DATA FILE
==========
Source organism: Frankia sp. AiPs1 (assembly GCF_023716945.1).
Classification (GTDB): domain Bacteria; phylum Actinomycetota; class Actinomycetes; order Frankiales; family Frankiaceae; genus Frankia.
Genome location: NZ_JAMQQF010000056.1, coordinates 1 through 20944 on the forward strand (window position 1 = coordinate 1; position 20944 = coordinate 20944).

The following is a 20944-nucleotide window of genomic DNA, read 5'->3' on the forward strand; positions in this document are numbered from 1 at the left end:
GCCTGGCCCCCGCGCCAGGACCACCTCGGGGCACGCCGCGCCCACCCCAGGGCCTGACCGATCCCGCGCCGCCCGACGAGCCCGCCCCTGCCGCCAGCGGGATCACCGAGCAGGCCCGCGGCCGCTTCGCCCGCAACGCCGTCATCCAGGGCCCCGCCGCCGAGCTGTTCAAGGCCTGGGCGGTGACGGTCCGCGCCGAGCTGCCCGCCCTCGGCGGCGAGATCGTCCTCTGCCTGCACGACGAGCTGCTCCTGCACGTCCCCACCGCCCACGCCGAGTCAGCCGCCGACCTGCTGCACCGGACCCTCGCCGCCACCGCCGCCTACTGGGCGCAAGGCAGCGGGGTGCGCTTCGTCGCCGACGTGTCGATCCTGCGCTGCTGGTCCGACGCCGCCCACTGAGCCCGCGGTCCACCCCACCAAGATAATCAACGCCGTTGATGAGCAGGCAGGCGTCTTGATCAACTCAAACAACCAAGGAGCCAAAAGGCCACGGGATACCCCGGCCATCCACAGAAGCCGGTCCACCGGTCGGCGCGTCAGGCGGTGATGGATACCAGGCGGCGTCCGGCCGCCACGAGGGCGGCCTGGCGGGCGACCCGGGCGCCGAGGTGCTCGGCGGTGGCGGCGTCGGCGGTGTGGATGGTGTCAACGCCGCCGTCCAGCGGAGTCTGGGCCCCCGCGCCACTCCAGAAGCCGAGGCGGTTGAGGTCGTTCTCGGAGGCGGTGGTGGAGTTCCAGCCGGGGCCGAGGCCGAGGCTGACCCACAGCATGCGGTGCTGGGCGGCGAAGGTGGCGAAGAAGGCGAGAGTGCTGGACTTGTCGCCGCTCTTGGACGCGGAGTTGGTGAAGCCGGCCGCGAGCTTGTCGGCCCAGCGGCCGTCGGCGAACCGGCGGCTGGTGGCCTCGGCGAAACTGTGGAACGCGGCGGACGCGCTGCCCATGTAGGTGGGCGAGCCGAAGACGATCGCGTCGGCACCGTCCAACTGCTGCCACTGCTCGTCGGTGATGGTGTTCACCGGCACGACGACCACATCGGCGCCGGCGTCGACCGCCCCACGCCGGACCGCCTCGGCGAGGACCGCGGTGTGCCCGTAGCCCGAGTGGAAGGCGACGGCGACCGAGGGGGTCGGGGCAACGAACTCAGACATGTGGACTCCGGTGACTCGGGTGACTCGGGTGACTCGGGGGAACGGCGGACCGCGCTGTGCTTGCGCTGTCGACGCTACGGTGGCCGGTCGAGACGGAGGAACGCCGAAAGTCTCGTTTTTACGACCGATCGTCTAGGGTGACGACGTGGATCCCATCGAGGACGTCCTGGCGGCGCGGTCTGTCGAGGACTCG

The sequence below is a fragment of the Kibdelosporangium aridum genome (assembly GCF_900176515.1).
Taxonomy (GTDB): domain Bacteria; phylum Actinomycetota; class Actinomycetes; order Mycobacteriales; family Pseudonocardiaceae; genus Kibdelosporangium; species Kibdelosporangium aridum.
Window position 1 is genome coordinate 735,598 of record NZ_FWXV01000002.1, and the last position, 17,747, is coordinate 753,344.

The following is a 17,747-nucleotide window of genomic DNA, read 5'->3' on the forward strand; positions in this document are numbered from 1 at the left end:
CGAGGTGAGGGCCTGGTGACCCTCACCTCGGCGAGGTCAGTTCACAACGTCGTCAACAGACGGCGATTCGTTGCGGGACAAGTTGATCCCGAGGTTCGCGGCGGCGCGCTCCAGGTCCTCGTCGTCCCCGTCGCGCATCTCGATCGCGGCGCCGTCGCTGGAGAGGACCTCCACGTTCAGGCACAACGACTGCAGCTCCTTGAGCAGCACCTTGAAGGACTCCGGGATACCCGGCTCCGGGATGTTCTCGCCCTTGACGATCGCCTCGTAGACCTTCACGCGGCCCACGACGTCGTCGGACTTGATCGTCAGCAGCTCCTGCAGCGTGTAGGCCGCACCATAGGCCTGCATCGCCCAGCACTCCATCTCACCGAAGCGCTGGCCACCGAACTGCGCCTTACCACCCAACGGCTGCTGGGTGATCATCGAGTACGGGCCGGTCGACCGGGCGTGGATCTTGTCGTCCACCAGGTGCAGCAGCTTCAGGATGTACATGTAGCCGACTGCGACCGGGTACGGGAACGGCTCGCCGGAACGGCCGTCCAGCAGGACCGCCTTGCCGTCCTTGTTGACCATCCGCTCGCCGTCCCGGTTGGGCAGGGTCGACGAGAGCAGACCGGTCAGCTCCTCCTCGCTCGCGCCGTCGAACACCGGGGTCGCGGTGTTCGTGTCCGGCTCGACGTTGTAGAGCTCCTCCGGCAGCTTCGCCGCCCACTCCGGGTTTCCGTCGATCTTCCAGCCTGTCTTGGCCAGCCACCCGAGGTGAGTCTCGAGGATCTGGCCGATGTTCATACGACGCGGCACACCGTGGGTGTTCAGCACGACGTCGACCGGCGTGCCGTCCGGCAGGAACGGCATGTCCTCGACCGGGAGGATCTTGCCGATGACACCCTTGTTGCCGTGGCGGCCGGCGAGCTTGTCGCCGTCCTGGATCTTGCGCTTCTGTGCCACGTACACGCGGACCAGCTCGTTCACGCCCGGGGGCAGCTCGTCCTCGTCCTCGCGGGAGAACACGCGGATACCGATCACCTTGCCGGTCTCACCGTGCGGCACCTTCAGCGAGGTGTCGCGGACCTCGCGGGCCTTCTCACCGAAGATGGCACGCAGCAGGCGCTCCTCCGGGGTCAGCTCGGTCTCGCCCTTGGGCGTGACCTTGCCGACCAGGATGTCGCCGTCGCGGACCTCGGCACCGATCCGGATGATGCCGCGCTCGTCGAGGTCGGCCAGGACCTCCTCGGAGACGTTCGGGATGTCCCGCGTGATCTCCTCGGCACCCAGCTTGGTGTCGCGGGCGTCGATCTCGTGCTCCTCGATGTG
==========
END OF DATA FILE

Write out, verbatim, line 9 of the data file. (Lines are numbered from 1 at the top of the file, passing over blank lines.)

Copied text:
The following is a 17,747-nucleotide window of genomic DNA, read 5'->3' on the forward strand; positions in this document are numbered from 1 at the left end: